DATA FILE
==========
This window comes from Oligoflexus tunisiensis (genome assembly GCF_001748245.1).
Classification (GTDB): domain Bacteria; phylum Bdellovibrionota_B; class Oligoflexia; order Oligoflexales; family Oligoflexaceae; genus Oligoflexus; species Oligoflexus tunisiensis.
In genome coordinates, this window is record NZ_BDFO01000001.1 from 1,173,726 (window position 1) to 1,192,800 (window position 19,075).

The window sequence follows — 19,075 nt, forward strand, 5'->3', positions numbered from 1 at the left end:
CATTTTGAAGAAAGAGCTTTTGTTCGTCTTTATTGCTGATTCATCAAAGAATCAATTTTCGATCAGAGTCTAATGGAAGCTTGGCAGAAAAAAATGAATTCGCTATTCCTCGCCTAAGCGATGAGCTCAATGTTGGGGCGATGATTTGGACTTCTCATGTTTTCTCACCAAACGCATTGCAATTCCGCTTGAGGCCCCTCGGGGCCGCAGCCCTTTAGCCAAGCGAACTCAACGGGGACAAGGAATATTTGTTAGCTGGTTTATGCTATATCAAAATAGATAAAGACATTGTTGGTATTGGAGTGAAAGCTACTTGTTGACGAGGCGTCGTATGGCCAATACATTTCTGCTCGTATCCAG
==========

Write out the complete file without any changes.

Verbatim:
This window comes from Oligoflexus tunisiensis (genome assembly GCF_001748245.1).
Classification (GTDB): domain Bacteria; phylum Bdellovibrionota_B; class Oligoflexia; order Oligoflexales; family Oligoflexaceae; genus Oligoflexus; species Oligoflexus tunisiensis.
In genome coordinates, this window is record NZ_BDFO01000001.1 from 1,173,726 (window position 1) to 1,192,800 (window position 19,075).

The window sequence follows — 19,075 nt, forward strand, 5'->3', positions numbered from 1 at the left end:
CATTTTGAAGAAAGAGCTTTTGTTCGTCTTTATTGCTGATTCATCAAAGAATCAATTTTCGATCAGAGTCTAATGGAAGCTTGGCAGAAAAAAATGAATTCGCTATTCCTCGCCTAAGCGATGAGCTCAATGTTGGGGCGATGATTTGGACTTCTCATGTTTTCTCACCAAACGCATTGCAATTCCGCTTGAGGCCCCTCGGGGCCGCAGCCCTTTAGCCAAGCGAACTCAACGGGGACAAGGAATATTTGTTAGCTGGTTTATGCTATATCAAAATAGATAAAGACATTGTTGGTATTGGAGTGAAAGCTACTTGTTGACGAGGCGTCGTATGGCCAATACATTTCTGCTCGTATCCAG